THE EMBROIDERED BOOK by Kate Heartfield.
HarperVoyager. h/b. £14.99.
Reviewed by Elloise Hopkins.
The Holy Roman Emperor died, leaving behind several unmarried Habsburg daughters. It is 1767, and in the Schönbrunn Palace, his widow cleverly arranges two very high profile and advantageous marriages for two archduchesses of Austria. Marriages that will secure both Naples and France as allies.
The archduchesses, however, have their own plans and secrets. The mysterious death of their governess has left Charlotte and Antoine as guardians of an embroidered book, and they are yet to even touch the surface of the possibilities hidden within its seemingly blank pages. The girls may be soon separated for empire and duty, but magic will unite them. The cost will be no more than the loss of their most precious memories.
Antoine, of course, as we soon discover, is Marie Antoinette, the soon to be Louis XVI’s queen, and Heartfield brings her to life in all of her powdered glory as the book unfolds into a wonderful tale of spells, sacrifices and political machinations. Historical facts are used to ground the story in context and are embellished and woven with a well-conceived magic system resulting in a very readable historical fantasy.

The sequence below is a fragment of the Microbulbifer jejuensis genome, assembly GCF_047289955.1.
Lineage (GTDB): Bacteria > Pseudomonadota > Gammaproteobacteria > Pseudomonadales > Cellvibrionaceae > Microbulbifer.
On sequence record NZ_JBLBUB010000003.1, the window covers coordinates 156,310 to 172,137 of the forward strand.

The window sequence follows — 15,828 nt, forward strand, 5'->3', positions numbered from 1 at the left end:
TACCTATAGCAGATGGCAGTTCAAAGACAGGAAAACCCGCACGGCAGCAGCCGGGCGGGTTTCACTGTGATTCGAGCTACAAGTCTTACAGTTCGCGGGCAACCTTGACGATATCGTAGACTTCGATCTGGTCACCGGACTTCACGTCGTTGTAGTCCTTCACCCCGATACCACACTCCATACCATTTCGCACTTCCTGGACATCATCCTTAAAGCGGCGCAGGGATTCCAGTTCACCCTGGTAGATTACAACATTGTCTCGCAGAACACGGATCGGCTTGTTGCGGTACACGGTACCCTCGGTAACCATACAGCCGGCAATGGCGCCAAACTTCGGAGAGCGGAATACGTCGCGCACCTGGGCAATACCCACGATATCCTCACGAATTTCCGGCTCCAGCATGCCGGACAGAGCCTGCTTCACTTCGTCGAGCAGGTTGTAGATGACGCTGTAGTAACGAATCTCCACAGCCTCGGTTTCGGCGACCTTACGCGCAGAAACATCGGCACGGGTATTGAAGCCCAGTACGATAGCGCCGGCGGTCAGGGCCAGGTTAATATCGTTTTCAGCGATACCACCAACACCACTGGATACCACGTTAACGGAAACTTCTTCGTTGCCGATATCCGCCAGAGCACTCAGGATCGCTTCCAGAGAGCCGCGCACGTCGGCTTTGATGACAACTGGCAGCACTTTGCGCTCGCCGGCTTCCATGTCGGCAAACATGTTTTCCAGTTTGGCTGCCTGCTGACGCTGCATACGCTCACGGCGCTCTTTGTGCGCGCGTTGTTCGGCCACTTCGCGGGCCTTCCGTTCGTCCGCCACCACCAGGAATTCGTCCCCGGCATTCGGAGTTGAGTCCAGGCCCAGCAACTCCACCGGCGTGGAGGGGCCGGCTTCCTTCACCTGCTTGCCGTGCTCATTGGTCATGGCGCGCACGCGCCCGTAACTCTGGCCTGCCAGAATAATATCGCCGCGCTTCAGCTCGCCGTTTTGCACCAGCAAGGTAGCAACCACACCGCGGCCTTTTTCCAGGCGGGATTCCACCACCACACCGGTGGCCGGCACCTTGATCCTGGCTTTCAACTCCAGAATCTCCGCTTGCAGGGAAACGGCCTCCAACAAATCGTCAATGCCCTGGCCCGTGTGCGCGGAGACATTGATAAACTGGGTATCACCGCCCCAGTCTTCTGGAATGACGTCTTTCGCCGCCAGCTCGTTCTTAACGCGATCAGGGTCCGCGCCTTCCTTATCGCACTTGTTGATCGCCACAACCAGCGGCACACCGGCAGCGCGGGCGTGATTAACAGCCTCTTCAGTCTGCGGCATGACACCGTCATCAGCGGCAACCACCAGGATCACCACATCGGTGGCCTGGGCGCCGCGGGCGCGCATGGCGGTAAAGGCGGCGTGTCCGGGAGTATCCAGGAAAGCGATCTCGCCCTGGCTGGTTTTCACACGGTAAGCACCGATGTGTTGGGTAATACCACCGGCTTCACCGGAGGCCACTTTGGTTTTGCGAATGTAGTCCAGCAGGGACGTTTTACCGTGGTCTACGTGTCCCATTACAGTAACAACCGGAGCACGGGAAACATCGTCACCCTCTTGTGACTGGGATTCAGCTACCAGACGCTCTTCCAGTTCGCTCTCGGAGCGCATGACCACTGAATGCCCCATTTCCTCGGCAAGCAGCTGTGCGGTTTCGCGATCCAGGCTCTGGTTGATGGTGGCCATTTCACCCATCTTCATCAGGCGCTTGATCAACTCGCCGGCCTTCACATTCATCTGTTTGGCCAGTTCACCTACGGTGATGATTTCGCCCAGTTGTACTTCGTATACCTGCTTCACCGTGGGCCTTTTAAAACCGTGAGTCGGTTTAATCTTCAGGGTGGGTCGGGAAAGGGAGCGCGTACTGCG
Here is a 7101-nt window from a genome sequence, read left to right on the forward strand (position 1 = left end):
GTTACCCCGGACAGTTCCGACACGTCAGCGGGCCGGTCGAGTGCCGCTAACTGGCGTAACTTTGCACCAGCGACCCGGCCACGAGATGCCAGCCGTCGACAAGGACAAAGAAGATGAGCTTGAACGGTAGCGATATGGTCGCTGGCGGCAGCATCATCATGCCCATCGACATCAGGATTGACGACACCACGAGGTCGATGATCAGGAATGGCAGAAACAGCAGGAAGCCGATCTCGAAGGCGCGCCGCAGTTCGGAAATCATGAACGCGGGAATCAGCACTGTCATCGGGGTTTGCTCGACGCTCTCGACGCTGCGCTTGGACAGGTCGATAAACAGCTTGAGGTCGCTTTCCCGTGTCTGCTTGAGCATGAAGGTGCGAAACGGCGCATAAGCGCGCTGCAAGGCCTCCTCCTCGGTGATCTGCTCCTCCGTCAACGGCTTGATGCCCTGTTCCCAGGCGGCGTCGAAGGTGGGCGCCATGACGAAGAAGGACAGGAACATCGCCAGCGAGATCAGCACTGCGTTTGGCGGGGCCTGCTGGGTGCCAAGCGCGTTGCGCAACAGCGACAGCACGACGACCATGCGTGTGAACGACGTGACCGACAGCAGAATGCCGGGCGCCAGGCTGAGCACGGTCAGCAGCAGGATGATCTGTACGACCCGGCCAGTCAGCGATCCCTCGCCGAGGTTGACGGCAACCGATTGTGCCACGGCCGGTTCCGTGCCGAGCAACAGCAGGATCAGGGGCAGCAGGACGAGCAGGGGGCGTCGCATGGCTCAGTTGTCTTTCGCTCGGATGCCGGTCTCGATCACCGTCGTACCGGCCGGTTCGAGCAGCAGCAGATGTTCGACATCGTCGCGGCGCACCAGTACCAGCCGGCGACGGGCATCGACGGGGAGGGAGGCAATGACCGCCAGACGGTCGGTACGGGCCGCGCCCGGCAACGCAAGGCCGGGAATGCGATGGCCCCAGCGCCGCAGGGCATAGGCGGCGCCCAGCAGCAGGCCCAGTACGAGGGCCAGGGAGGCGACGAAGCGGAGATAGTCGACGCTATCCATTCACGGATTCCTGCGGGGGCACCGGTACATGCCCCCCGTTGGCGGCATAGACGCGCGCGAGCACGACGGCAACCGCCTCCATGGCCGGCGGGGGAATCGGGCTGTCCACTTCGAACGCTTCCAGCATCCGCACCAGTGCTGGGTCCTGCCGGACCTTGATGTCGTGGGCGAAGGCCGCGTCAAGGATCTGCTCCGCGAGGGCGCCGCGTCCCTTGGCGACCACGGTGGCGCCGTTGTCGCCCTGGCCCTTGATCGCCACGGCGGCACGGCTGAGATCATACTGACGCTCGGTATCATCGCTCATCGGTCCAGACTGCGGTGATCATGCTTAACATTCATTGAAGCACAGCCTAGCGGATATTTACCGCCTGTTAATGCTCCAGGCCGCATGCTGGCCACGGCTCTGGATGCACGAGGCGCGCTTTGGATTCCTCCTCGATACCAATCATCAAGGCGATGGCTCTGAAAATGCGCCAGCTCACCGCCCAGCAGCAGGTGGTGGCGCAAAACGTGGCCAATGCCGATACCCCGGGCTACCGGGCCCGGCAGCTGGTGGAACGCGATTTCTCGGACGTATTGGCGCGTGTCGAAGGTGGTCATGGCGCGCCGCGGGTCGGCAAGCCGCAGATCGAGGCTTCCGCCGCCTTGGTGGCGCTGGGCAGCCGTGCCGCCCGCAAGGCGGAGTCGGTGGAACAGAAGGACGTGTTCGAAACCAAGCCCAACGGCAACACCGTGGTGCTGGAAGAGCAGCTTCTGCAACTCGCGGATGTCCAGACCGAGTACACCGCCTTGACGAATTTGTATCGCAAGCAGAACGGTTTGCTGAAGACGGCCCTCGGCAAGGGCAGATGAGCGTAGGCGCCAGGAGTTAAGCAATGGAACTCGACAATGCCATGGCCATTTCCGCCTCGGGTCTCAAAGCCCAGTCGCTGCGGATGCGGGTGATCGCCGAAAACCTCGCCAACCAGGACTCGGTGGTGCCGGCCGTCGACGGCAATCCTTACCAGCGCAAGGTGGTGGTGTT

Whilst Antoine makes discoveries and faces political prejudice in France, Charlotte, of course, becomes Carolina of Naples, queen to an increasingly abusive and arrogant king, and treads her own difficult path to take control of her king and his people. She fares rather more successfully than her sister and is soon ordained into The Order of 1326, giving her access to magic and Magisters aplenty.
The Embroidered Book is a long and beautifully languid exploration of power and the advantages and consequences of being powerful or powerless, particularly for these females of history. Its characters are rich with believable flaws, selfish desires and vulnerabilities that bring the entire cast to life throughout. The best form of escapism.